In this book, “The Art of Impossible,” author and peak performance expert Steven Kotler provides a blueprint for extreme performance improvement after decoding the secrets of elite performers like artists, athletes, CEOs, and scientists. He writes:
“Our limits are governed by flow’s ability to amplify performance as much as by imagination’s ability to dream up that performance.”
We use only use a fraction of our potential, and flow opens the doorway for us to access the limitless capacity of our minds and bodies.
Flow is also significant in the spiritual realm. In Taoism, life is often depicted as a river that flows along the bends and curves. Flow helps us sense the direction of the current in the river and guides us toward a life of purpose. Going against it and resisting it causes suffering and stunts our progress.
One way to invite flow into our lives is to surrender to a higher power and let go of control. This means releasing the ego’s grip on the outcome of events and listening to deeper wisdom. Our intuition becomes the compass that gives us direction.
My favorite visual of being in flow is the whirling dervishes of the Mevlevi Sufi order from Iran. The dancers whirling and spinning movements are a meditative practice that aims to recreate the flow of the revolution using rhythm, vibration, and harmony. In doing this, the dancers reach an ecstatic state where they commune with universal oneness.
How to harness a flow state of mind
There are two parts to harnessing a flow state of mind: managing distractions and creating the right conditions. Both are equally important, especially when we’re bombarded with distractions like the pings from our smartphones and notification from a 24-hour news cycle.
This non-stop stimulation is something that people who lived before the digital age didn’t have to deal with, making it easier to experience flow naturally. Today, we need to arm ourselves with an additional skillset to have deep and sustained focus.
Managing distraction to achieve a flow state
1. Identify and manage distractions: Take stock of the things within and around you that are distracting and take steps to minimize or eliminate them—for instance, putting your phone away while you work so that you aren’t distracted by the notifications.
2. Eliminate clutter from your schedule: Examine your list of tasks and focus on those related to high-priority goals. Flow is easier to access when we focus on what really matters and get rid of tasks that clutter your schedule.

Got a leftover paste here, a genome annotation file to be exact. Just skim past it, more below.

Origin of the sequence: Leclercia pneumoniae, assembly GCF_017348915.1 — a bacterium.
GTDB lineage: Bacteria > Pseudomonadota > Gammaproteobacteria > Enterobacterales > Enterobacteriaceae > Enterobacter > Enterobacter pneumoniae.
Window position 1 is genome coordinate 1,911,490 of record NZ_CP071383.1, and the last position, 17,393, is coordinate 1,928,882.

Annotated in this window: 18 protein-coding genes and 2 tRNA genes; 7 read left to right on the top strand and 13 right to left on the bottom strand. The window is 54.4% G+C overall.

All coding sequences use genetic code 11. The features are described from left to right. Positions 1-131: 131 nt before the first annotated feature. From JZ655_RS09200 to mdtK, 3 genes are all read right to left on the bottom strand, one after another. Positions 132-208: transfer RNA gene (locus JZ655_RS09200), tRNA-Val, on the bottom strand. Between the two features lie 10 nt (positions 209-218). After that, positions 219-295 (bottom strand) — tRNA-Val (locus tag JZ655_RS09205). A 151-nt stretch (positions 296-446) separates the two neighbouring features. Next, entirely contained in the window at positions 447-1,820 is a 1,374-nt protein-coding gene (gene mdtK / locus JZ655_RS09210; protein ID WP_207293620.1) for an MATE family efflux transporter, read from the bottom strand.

3. Avoid multitasking: Your brain can only focus on one thing at a time. When you try doing many things at once, you’re forcing your brain to do more than it can. This large cognitive load reduces mental efficiency and causes stress.
4. Catch yourself when your focus slips: If you sense your mind drifting, check-in with yourself and figure out what’s causing you to lose focus. Take a few deep breaths to create space between your thoughts and what you’re working on.
5. Create time blocks: Make different time blocks for deep-focused work and reactive tasks like checking your phone or email. When you create boundaries between both types of activities, it reduces the chance of you getting distracted and out of flow.
Creating the right conditions to achieve flow
1. Have clear, specific goals and a map to get there: Before starting a task, be clear about your outcomes and the approaches you need to reach them. Make sure that it’s measurable and time-bound. While the end goal is important, it’s also important to live in the present moment without worrying too much about your efforts, as this could impede your flow.
2. Engage the right interests and skills: Flow is easier to hit when you’re doing something you like. This is because a flow state of mind is based on intrinsic and extrinsic motivation. You also want to ensure that your skill level is aligned with the challenges of the activity at hand. The challenges should slightly stretch you beyond your present capabilities.
3. Use brain exercises to improve memory: A fit mind is a productive one. Mental exercises that improve memory and increase retention help build the connections needed to hit flow. Crossword puzzles, sudoku, and other games can boost your brain to function at optimal levels.
4. Work during your most productive times: We’re more likely to get into flow when we work at or near our peaks of focus. The times when your concentration and focus are at their best can usually be determined by your circadian rhythm, a natural, internal process that regulates the sleep-wake cycle.
5. Take breaks and meditate: After a certain point, your mind will wander. It’s best to step away when that happens. Give yourself a short break to do deep breathing, take a walk, or drink water. Regular mediation practice is another effective way to improve your focus and give your brain a respite to rest and recalibrate.
6. Be physically active: Plenty of research has shown the benefits of being physically active in improving focus and memory. Being active increases blood flow to the brain, leading to growth in brain cells and making it easier to enter a flow state.
A big part of getting into a flow state is letting go. Like a paraglider that leaps off a cliff and rides the wind, when we let go of control and trust, we’ll be carried by higher forces to places where we can soar.
All my best on your journey,
Question for you: What do you experience when you are in flow? What are some projects you’ve worked on where flow took your performance to the next level?